Beauty might be a 511 billion-dollar industry, but there’s no putting a price tag on goofing off in front of the camera. The internet can’t be all about professional photoshoots, top-tier model pics, and carefully edited images—it needs to be about fun and humor, too! That’s exactly what the members of the r/PrettyGirlsUglyFaces subreddit understand. The online community, founded way back in 2012, has nearly 90k members who know that the incredible photos you see while scrolling through social media are well-curated and represent an edited version of reality. The fact is that the beautiful women you see featured online can make you laugh with their incredibly funny expressions in a heartbeat if they choose to look derpy and use an unflattering camera angle. And they’re competing to see who can make the ‘ugliest’ faces.
In an in-depth interview with the founder of r/PrettyGirlsUglyFaces, redditor Sinkingfast, Bored Panda learned all about the friendly and diligent community, how the Covid-19 pandemic has affected the entirely communit-driven subreddit, as well as why we tend to focus so much on appearances in the modern world.
"The community itself has stayed consistent and loyal. We get a lot of users who see positive reception to their posts and come back as repeat posters. Creating a safe and fun environment to post weird pics in judgment-free was always the goal and I'd like to think we've maintained it, especially with the help of our loyal user base. Our community is great. I want people to be comfortable enough to share and have fun. The subreddit really belongs to the users and wouldn't exist without them." Read on for their other insights, as well as for our follow-up interview about beauty with historian Dr. Jane Nicholas from St. Jerome’s University at the University of Waterloo.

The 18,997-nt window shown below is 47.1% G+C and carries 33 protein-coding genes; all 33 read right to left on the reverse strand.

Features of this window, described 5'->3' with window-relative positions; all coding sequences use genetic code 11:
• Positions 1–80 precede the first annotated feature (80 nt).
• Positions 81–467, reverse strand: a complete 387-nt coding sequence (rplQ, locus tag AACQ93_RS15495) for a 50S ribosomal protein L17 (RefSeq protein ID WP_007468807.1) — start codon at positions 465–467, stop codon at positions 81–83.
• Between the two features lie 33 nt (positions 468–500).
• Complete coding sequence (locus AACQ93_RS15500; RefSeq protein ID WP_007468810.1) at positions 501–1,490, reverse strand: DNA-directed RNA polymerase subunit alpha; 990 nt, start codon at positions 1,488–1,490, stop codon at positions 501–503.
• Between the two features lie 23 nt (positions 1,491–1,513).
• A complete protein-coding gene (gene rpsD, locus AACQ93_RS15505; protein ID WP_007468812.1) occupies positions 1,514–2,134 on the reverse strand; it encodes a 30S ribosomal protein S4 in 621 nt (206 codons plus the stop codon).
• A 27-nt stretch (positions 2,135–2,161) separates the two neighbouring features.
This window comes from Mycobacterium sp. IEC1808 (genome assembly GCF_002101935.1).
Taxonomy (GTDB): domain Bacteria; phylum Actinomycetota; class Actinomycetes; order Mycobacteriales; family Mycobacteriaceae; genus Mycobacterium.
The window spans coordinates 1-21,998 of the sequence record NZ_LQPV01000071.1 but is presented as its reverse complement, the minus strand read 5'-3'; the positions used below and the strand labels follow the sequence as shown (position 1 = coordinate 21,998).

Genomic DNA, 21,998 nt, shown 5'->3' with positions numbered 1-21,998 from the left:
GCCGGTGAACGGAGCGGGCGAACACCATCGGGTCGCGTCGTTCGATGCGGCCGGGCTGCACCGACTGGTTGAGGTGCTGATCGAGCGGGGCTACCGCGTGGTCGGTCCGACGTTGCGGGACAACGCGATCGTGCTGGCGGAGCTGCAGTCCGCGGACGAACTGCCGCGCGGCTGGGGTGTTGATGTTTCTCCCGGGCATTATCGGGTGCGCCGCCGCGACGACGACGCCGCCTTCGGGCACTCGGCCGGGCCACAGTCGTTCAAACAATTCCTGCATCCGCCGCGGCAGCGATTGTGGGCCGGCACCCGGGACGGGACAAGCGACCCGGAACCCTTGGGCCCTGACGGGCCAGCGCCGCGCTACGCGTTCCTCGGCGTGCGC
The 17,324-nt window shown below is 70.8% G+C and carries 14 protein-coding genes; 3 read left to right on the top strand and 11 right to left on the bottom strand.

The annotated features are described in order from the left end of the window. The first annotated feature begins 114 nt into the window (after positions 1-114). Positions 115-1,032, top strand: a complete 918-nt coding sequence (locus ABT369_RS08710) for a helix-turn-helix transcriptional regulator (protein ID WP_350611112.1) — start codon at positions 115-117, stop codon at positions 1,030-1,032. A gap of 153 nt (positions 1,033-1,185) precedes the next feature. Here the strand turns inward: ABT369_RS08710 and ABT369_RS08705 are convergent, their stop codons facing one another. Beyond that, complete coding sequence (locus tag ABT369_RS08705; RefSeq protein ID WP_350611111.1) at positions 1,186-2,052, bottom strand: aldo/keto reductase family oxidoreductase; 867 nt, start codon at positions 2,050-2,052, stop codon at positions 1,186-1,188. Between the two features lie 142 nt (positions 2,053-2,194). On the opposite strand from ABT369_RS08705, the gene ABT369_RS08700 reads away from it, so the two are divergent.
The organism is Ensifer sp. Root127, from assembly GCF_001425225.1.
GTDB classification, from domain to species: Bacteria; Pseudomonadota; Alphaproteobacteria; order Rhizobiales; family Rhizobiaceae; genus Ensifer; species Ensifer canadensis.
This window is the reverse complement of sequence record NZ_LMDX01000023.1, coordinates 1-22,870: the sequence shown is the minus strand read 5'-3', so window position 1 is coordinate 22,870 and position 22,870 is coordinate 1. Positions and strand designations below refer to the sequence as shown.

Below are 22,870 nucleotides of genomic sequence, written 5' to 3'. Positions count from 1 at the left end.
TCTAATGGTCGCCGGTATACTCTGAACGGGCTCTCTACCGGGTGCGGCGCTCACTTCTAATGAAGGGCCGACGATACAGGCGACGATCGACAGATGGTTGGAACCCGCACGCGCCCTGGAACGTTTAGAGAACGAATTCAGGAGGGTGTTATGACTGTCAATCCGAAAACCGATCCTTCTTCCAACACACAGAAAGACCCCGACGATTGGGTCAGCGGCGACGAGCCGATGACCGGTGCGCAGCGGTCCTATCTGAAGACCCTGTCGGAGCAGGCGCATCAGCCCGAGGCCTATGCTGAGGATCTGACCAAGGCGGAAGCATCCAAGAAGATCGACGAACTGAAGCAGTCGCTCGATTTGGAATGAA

As you scroll down, upvote the photos that got a smile and a giggle from you. When you’re done, check out Bored Panda’s previous articles about the subreddit here, here, and here. And a small heads-up before you ask: there’s a male version of the subreddit called r/HandsomeGuysUglyFaces right here.
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Beauty historian Dr. Nicholas explained to Bored Panda that the beauty industry continues to change and grow all the time; wanting to appear effortlessly natural is a popular trend that ebbs and flows. In time, it will be replaced and, eventually, will be in vogue again. "The move toward ‘naturalness’ comes and goes and you can trace it throughout the last century or so," she said.